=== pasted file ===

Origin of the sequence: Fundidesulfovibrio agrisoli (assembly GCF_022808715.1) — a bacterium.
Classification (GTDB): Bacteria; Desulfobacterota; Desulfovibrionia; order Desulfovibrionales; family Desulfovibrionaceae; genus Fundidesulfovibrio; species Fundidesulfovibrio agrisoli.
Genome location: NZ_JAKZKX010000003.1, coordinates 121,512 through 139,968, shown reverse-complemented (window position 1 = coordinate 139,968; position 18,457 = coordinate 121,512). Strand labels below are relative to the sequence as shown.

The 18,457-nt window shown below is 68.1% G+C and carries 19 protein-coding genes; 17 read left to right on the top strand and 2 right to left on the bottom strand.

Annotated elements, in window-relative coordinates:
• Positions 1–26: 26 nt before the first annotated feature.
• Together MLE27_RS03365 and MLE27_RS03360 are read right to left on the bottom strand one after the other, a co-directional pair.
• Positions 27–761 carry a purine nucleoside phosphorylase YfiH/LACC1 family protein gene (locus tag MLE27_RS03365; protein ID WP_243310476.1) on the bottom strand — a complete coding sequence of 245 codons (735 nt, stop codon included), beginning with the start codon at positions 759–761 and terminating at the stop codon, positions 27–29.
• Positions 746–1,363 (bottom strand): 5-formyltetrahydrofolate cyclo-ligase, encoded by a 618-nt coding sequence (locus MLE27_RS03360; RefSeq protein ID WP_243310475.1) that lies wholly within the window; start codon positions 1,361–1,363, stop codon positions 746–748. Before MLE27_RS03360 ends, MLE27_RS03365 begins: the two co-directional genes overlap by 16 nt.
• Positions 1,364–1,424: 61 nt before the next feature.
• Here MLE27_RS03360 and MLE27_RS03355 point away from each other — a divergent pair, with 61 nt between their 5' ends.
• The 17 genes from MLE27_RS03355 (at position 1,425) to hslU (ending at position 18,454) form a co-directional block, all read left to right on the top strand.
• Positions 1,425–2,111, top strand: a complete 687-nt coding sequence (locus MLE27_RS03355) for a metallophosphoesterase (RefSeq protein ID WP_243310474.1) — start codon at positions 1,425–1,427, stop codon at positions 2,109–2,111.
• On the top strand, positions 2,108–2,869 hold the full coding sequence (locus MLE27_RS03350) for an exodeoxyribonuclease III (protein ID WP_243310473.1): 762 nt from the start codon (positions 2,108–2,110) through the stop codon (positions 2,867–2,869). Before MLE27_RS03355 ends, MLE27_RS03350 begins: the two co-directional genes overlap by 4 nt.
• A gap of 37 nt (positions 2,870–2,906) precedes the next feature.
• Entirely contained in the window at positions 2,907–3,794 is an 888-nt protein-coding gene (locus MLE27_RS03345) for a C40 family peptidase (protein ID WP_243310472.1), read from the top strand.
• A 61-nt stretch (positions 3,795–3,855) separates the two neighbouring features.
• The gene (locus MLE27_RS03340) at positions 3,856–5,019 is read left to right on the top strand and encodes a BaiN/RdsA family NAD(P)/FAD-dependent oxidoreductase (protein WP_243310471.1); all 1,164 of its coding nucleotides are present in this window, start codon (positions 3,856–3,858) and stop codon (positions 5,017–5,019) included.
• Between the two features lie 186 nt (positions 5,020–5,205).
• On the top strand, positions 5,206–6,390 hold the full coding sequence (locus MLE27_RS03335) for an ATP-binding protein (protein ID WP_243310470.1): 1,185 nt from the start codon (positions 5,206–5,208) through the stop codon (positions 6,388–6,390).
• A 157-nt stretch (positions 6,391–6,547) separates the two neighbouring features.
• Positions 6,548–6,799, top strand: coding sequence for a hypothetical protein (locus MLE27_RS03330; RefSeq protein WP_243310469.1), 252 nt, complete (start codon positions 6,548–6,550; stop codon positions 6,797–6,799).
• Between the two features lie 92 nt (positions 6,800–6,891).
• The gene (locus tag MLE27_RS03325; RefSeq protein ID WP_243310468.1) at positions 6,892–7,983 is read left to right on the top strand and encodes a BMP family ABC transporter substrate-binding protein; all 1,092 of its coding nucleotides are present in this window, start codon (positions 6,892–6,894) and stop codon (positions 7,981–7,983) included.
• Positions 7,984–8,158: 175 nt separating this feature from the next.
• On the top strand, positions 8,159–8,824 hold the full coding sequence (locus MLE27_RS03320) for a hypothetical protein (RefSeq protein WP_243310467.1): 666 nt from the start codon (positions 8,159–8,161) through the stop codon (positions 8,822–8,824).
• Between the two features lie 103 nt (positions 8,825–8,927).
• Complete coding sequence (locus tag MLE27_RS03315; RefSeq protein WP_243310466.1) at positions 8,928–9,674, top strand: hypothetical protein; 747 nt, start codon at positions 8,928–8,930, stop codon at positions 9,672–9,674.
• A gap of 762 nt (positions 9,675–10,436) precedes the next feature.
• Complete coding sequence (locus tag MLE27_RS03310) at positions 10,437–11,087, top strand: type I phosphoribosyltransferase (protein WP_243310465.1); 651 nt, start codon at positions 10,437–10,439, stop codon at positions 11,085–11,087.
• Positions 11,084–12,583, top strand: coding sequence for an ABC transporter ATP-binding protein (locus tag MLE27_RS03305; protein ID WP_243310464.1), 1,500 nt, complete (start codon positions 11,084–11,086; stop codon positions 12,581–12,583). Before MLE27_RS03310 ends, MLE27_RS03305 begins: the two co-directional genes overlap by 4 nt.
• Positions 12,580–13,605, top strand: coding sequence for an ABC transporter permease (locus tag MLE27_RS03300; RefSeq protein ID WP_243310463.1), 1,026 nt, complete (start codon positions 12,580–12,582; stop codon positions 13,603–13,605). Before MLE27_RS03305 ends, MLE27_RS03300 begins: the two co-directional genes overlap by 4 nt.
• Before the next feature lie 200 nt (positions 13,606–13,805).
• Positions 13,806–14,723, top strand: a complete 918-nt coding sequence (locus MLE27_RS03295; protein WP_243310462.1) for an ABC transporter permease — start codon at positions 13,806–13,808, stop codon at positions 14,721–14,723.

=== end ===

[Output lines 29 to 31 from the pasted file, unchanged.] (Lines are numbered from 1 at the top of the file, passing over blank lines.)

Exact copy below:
• A gap of 762 nt (positions 9,675–10,436) precedes the next feature.
• Complete coding sequence (locus tag MLE27_RS03310) at positions 10,437–11,087, top strand: type I phosphoribosyltransferase (protein WP_243310465.1); 651 nt, start codon at positions 10,437–10,439, stop codon at positions 11,085–11,087.
• Positions 11,084–12,583, top strand: coding sequence for an ABC transporter ATP-binding protein (locus tag MLE27_RS03305; protein ID WP_243310464.1), 1,500 nt, complete (start codon positions 11,084–11,086; stop codon positions 12,581–12,583). Before MLE27_RS03310 ends, MLE27_RS03305 begins: the two co-directional genes overlap by 4 nt.